STANFORD, Calif. —An existing FDA-approved drug improves cognitive function in a mouse model of Down syndrome, according to a new study by researchers at the Stanford University School of Medicine.
The drug, an asthma medication called formoterol, strengthened nerve connections in the hippocampus, a brain center used for spatial navigation, paying attention and forming new memories, the study said. It also improved contextual learning, in which the brain integrates spatial and sensory information.
Both hippocampal function and contextual learning, which are impaired in Down syndrome, depend on the brain having a good supply of the neurotransmitter norepinephrine. This neurotransmitter sends its signal via several types of receptors on the neurons, including a group called beta-2 adrenergic receptors.
"This study provides the initial proof-of-concept that targeting beta-2 adrenergic receptors for treatment of cognitive dysfunction in Down syndrome could be an effective strategy," said Ahmed Salehi, MD, PhD, the study's senior author and a clinical associate professor of psychiatry and behavioral sciences. The study will be published online July 2 in Biological Psychiatry.
Down syndrome, which is caused by an extra copy of chromosome 21, results in both physical and cognitive problems. While many of the physical issues, such as vulnerability to heart problems, can now be treated, no treatments exist for poor cognitive function. As a result, children with Down syndrome fall behind their peers' cognitive development. In addition, adults with Down syndrome develop Alzheimer's-type pathology in their brains by age 40. Down syndrome affects about 400,000 people in the United States and 6 million worldwide.
In prior Down syndrome research, scientists have seen deterioration of the brain center that manufactures norepinephrine in both people with Down syndrome and its mouse model. Earlier work by Salehi's team found that giving a norepinephrine precursor could improve cognitive function in a mouse model genetically engineered to mimic Down syndrome.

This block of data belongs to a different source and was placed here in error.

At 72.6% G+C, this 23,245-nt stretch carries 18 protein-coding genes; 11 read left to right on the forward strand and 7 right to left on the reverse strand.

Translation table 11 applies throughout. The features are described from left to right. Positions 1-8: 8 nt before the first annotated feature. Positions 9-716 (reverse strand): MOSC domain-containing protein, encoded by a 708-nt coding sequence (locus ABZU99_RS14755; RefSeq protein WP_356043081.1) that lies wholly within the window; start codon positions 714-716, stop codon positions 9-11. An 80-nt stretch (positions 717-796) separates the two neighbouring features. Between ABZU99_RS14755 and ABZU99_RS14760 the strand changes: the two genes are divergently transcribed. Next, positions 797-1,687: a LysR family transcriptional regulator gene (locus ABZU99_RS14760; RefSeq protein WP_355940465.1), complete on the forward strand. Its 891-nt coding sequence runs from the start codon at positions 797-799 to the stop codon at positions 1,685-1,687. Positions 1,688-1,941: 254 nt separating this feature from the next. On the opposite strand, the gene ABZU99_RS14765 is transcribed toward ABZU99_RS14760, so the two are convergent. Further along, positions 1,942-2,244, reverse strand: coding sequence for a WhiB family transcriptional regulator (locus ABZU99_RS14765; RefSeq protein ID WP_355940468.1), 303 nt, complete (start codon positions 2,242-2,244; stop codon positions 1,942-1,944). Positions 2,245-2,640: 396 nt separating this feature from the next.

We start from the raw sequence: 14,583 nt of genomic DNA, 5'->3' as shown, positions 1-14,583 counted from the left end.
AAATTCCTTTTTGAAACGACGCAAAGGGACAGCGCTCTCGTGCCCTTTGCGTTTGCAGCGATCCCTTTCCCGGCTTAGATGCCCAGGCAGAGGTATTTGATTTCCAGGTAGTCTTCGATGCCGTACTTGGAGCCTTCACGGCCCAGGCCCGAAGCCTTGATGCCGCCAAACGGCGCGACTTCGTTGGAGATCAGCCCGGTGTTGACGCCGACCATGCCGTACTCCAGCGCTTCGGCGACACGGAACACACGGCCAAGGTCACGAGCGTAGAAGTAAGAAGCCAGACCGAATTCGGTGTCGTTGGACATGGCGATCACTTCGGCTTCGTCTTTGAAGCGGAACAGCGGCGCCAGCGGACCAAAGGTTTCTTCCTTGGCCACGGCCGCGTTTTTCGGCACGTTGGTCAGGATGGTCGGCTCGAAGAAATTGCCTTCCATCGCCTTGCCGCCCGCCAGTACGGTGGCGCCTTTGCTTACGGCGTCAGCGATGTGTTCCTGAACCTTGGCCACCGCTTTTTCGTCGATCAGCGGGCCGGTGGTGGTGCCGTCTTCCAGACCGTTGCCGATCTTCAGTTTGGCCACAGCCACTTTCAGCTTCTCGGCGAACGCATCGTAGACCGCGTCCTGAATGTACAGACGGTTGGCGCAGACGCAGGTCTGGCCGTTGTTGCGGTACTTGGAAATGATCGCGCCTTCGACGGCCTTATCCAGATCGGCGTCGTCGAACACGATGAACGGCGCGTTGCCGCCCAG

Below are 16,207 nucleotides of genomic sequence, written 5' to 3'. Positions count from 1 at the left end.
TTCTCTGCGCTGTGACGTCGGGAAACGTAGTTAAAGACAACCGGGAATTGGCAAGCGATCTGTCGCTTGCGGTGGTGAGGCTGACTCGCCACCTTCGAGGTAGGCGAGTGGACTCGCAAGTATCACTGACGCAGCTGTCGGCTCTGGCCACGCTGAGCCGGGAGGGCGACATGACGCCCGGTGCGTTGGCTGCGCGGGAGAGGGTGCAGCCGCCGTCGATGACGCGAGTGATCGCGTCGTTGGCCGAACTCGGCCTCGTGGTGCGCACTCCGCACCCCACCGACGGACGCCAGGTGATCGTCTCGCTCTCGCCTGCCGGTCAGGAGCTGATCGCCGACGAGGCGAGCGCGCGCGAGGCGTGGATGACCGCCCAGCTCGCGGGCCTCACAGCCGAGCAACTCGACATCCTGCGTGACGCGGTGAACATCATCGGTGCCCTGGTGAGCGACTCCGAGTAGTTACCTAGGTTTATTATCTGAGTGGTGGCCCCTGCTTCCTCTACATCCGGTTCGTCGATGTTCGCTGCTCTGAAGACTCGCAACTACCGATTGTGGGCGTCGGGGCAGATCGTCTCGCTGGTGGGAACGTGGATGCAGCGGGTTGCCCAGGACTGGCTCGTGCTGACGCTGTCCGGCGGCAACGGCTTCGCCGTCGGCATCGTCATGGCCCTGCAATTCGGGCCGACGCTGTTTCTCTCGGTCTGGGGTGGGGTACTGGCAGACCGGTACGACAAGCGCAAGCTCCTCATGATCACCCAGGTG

The new study refined this work by targeting only one group of receptors that respond to norepinephrine: the beta-2 adrenergic receptors in the brain. The researchers began by giving mice a compound that blocks the action of beta-2 adrenergic receptors outside the brain. They then gave the mice formoterol, a drug that can partially cross the blood-brain barrier and that was already known to activate beta-2 adrenergic receptors. Because people with Down syndrome are prone to heart problems, the researchers avoided activating a different group of norepinephrine-sensitive receptors, the beta-1 adrenergic receptors, which predominate in the heart.
The scientists saw improvement on a standard test of contextual learning in mice. In contextual learning, the brain integrates sensory and spatial information to remember the layout of a complex environment: for instance, a person using sounds, smells and sights to remember the location of a store in a shopping mall is using contextual learning. The researchers also saw more synapses and a more complex structure of dendrites, the nerves' outgoing ends, in the hippocampus after the affected mice received formoterol.